Women’s rugby in Namibia defunct

By Michael Uugwanga

WOMEN’S rugby has not been prioritised as highly as male rug by the Namibia Rugby Union (NRU) for many years, despite efforts by the union between 2005 and 2013 to develop the game through its FNB Get Into Rugby program, which aimed to identify talent among male and female players.

Every year, NRU receives a reported N$23 million from World Rugby for the development of local rugby, which includes women’s rugby, while government gives the union about N$1.5 million a year.

Namibia Breweries Limited (NBL) also contributes about N$2 million per year and First National Bank (FNB) gives the union unconfirmed amounts every year but the money goes mostly to funding senior men’s rugby, men’s junior rugby and men’s sevens rugby, as well as the hosting of international events, paying the salaries of staff and maintaining NRU facilities, including the High Performance Centre).

A founder of women’s rugby in Namibia, Robert Thompson expressed disappointment in the NRU leadership for failing to take women’s rugby seriously, as in other African countries such as Kenya, Uganda, Tunisia, Madagascar and Senegal, despite Namibia’s men’s senior rugby team being ever present at Rugby World Cup competitions since 1999 up until and including the contest in Japan last year.

The last time the NRU hosted an international female test match was when Namibia’s senior women’s team played against their Botswanan counterparts on 13 October 2013, which was also the only test match for Namibia.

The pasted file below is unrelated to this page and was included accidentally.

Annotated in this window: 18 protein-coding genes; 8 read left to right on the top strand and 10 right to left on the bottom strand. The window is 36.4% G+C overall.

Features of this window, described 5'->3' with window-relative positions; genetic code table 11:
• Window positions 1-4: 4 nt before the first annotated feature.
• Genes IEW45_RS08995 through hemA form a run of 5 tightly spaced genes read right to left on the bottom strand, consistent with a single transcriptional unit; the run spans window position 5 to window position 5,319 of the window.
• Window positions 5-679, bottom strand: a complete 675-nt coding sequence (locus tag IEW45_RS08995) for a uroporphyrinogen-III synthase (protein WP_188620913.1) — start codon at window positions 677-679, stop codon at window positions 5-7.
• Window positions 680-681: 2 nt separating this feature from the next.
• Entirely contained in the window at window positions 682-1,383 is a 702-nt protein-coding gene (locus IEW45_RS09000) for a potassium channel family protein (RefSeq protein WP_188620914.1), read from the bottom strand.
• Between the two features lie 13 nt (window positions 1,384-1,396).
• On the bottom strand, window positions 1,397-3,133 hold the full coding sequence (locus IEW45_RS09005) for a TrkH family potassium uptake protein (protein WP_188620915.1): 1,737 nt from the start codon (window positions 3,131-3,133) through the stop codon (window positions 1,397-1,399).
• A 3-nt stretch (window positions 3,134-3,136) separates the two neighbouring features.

“It was in 2005 that myself and my other fellow colleagues started women rugby in the country. We used to have a team from Keetmanshoop, Pandas, Phoenix, Kudus Bokkies, Wanderers and Western Suburbs. In 2014 there was a regional rugby tournament, which includes both male and female rugby for both Sevens and 15 Rugby, which was co-hosted with the Namibia Women in Sport Association (Nawisa) under the leadership of Carol Garoes.

“For me personally the reason why women’s rugby is dead is due to poor management, misunderstanding and unwillingness from top leadership. Not that I have any personal agenda against the union but that is the reality. We used to have the women club championship and Ashanti Gold Cup for women,” said Thompson.

One man who is working to revive women’s rugby is Patrick van Wyk, who has been working tirelessly without the assistance of the NRU. Van Wyk is a rugby educator and holds a Level 2 coaching qualification from World Rugby.

In years gone by, Namibia had some formidable female rugby players, such as Mara Hepito (prop), Selma Shilongo (wing), Martina Tjauha (wing and now a professional boxer), Yanneke Lawrence (flyhalf), Sade Eiman (centre), Nessi Jansen (wing), Geraldine Lo (No 8), Christel Kotze (flyhalf), Smiley Mouton (flanker), Aunty Nancy van Wyk (flanker), Ursula Titus (prop), Shanay Kearns (centre), Mieta Rios (centre), Fulchen Bock (scrumhalf), Chucky Christians (flyhalf) and Leonora Eberenz (wing), to mention a few.

Before the lockdown in March, Western Suburbs Rugby Club hosted a two-day rugby sevens tournament, which included a women sevens rugby contest that was won by the University of Namibia (Unam) women sevens team when they beat their Rehoboth rivals.

“Currently Unam has about 13 players … [but] some players do not come to training on a regular basis due to other commitments. Ella Du Plessis Secondary School has over 20 players; at the coast we have more than 20 players; Pandas have about 20 players; Okahandja has more than 25 players, while a club like Phoenix so far has none, although they are busy starting up a female club once again.”

Dawid Bezuidenhout High School in Khomasdal, Dr Lemmer High School in Rehoboth and Windhoek Technical High School are also working on forming female rugby teams, said van Wyk.